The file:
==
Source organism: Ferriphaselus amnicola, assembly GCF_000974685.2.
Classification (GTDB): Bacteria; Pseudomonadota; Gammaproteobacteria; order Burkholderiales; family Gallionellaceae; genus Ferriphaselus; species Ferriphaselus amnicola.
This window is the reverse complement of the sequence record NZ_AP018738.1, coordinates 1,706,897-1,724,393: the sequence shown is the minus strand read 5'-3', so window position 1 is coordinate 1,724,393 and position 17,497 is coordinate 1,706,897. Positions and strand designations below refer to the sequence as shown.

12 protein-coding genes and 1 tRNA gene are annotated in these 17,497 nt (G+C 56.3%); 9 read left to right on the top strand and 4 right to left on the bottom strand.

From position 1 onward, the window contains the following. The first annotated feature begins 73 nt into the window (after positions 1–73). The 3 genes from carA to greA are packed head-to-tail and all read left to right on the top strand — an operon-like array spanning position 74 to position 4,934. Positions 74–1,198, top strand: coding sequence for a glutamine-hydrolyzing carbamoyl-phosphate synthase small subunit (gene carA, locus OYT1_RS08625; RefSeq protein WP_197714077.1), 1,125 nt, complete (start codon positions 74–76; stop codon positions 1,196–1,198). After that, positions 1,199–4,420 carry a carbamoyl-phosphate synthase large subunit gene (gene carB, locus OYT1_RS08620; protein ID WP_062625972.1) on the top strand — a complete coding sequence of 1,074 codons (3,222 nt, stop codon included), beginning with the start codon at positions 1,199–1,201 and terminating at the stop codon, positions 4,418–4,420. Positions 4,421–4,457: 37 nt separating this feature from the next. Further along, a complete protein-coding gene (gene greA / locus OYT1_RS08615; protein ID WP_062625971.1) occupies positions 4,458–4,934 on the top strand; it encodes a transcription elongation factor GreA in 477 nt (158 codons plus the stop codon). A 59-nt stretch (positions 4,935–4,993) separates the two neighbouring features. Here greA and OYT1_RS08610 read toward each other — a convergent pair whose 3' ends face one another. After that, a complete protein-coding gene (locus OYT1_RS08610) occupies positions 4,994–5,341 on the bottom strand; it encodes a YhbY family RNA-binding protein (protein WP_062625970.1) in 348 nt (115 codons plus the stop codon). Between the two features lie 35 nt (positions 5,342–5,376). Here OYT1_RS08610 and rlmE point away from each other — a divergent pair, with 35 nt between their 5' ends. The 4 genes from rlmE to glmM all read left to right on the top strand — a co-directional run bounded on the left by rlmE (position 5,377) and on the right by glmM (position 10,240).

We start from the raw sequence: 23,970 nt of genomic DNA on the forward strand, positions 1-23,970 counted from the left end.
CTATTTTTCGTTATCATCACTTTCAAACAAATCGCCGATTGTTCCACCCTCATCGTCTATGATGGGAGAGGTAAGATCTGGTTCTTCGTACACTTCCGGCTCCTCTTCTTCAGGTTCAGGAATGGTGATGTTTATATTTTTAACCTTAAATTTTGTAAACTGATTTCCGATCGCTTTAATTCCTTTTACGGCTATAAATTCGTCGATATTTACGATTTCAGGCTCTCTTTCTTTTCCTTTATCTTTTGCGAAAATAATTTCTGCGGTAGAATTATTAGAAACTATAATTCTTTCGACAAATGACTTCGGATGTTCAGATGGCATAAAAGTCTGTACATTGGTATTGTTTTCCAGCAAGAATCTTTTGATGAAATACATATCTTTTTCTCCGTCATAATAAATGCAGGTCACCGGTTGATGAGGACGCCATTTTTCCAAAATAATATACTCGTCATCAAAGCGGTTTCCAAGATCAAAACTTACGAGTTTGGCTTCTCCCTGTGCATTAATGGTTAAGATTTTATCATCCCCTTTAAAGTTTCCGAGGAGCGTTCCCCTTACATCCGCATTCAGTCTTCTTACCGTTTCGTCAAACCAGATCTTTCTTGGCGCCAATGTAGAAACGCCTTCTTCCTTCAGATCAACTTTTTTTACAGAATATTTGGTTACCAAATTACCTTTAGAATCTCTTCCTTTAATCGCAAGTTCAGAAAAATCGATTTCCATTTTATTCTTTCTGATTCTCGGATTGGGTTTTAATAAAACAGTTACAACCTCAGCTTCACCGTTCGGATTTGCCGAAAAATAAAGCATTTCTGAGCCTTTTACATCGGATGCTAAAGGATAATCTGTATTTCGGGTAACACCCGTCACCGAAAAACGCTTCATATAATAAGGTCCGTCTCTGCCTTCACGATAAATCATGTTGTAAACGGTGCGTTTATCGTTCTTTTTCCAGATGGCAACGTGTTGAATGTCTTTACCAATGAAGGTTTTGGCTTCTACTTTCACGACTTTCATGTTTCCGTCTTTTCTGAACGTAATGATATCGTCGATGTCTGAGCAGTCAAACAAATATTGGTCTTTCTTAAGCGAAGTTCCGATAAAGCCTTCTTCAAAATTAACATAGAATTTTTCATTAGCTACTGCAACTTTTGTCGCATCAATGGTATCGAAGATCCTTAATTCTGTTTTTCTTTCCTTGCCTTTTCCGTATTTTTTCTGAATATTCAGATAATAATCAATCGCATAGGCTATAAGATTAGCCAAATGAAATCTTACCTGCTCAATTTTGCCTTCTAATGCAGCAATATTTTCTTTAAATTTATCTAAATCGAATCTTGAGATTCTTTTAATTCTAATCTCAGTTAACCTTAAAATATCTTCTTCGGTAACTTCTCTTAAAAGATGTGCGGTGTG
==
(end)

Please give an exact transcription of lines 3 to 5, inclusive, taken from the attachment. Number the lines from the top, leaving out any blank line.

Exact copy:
This window is the reverse complement of the sequence record NZ_AP018738.1, coordinates 1,706,897-1,724,393: the sequence shown is the minus strand read 5'-3', so window position 1 is coordinate 1,724,393 and position 17,497 is coordinate 1,706,897. Positions and strand designations below refer to the sequence as shown.

12 protein-coding genes and 1 tRNA gene are annotated in these 17,497 nt (G+C 56.3%); 9 read left to right on the top strand and 4 right to left on the bottom strand.

From position 1 onward, the window contains the following. The first annotated feature begins 73 nt into the window (after positions 1–73). The 3 genes from carA to greA are packed head-to-tail and all read left to right on the top strand — an operon-like array spanning position 74 to position 4,934. Positions 74–1,198, top strand: coding sequence for a glutamine-hydrolyzing carbamoyl-phosphate synthase small subunit (gene carA, locus OYT1_RS08625; RefSeq protein WP_197714077.1), 1,125 nt, complete (start codon positions 74–76; stop codon positions 1,196–1,198). After that, positions 1,199–4,420 carry a carbamoyl-phosphate synthase large subunit gene (gene carB, locus OYT1_RS08620; protein ID WP_062625972.1) on the top strand — a complete coding sequence of 1,074 codons (3,222 nt, stop codon included), beginning with the start codon at positions 1,199–1,201 and terminating at the stop codon, positions 4,418–4,420. Positions 4,421–4,457: 37 nt separating this feature from the next. Further along, a complete protein-coding gene (gene greA / locus OYT1_RS08615; protein ID WP_062625971.1) occupies positions 4,458–4,934 on the top strand; it encodes a transcription elongation factor GreA in 477 nt (158 codons plus the stop codon). A 59-nt stretch (positions 4,935–4,993) separates the two neighbouring features. Here greA and OYT1_RS08610 read toward each other — a convergent pair whose 3' ends face one another. After that, a complete protein-coding gene (locus OYT1_RS08610) occupies positions 4,994–5,341 on the bottom strand; it encodes a YhbY family RNA-binding protein (protein WP_062625970.1) in 348 nt (115 codons plus the stop codon). Between the two features lie 35 nt (positions 5,342–5,376). Here OYT1_RS08610 and rlmE point away from each other — a divergent pair, with 35 nt between their 5' ends. The 4 genes from rlmE to glmM all read left to right on the top strand — a co-directional run bounded on the left by rlmE (position 5,377) and on the right by glmM (position 10,240).